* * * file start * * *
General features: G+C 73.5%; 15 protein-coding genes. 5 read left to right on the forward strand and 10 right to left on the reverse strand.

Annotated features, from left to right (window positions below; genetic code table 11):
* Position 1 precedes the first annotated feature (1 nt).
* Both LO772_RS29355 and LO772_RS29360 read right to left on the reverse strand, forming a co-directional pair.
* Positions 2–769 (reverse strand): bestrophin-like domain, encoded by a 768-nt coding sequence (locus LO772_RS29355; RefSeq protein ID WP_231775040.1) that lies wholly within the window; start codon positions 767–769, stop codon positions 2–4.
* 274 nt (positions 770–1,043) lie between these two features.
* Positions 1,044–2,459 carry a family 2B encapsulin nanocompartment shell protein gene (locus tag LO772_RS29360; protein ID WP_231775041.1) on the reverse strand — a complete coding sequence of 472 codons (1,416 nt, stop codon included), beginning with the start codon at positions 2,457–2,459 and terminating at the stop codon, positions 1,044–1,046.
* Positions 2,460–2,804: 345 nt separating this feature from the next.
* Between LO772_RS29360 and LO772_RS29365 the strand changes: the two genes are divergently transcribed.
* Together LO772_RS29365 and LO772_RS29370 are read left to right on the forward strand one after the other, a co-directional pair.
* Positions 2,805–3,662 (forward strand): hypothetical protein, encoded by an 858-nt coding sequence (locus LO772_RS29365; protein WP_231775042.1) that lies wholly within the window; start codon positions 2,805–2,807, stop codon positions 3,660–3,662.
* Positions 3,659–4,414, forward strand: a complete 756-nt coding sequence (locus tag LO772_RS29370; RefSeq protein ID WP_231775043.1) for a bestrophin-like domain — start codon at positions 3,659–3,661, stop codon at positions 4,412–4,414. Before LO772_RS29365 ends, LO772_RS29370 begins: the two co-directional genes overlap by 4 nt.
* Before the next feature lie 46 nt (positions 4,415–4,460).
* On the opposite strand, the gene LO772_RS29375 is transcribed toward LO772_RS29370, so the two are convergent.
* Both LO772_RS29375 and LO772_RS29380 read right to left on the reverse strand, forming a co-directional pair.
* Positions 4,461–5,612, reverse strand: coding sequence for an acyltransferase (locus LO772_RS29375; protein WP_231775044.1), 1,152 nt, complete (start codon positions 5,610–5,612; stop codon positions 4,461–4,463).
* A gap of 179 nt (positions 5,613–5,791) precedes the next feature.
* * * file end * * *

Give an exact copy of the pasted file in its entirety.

General features: G+C 73.5%; 15 protein-coding genes. 5 read left to right on the forward strand and 10 right to left on the reverse strand.

Annotated features, from left to right (window positions below; genetic code table 11):
* Position 1 precedes the first annotated feature (1 nt).
* Both LO772_RS29355 and LO772_RS29360 read right to left on the reverse strand, forming a co-directional pair.
* Positions 2–769 (reverse strand): bestrophin-like domain, encoded by a 768-nt coding sequence (locus LO772_RS29355; RefSeq protein ID WP_231775040.1) that lies wholly within the window; start codon positions 767–769, stop codon positions 2–4.
* 274 nt (positions 770–1,043) lie between these two features.
* Positions 1,044–2,459 carry a family 2B encapsulin nanocompartment shell protein gene (locus tag LO772_RS29360; protein ID WP_231775041.1) on the reverse strand — a complete coding sequence of 472 codons (1,416 nt, stop codon included), beginning with the start codon at positions 2,457–2,459 and terminating at the stop codon, positions 1,044–1,046.
* Positions 2,460–2,804: 345 nt separating this feature from the next.
* Between LO772_RS29360 and LO772_RS29365 the strand changes: the two genes are divergently transcribed.
* Together LO772_RS29365 and LO772_RS29370 are read left to right on the forward strand one after the other, a co-directional pair.
* Positions 2,805–3,662 (forward strand): hypothetical protein, encoded by an 858-nt coding sequence (locus LO772_RS29365; protein WP_231775042.1) that lies wholly within the window; start codon positions 2,805–2,807, stop codon positions 3,660–3,662.
* Positions 3,659–4,414, forward strand: a complete 756-nt coding sequence (locus tag LO772_RS29370; RefSeq protein ID WP_231775043.1) for a bestrophin-like domain — start codon at positions 3,659–3,661, stop codon at positions 4,412–4,414. Before LO772_RS29365 ends, LO772_RS29370 begins: the two co-directional genes overlap by 4 nt.
* Before the next feature lie 46 nt (positions 4,415–4,460).
* On the opposite strand, the gene LO772_RS29375 is transcribed toward LO772_RS29370, so the two are convergent.
* Both LO772_RS29375 and LO772_RS29380 read right to left on the reverse strand, forming a co-directional pair.
* Positions 4,461–5,612, reverse strand: coding sequence for an acyltransferase (locus LO772_RS29375; protein WP_231775044.1), 1,152 nt, complete (start codon positions 5,610–5,612; stop codon positions 4,461–4,463).
* A gap of 179 nt (positions 5,613–5,791) precedes the next feature.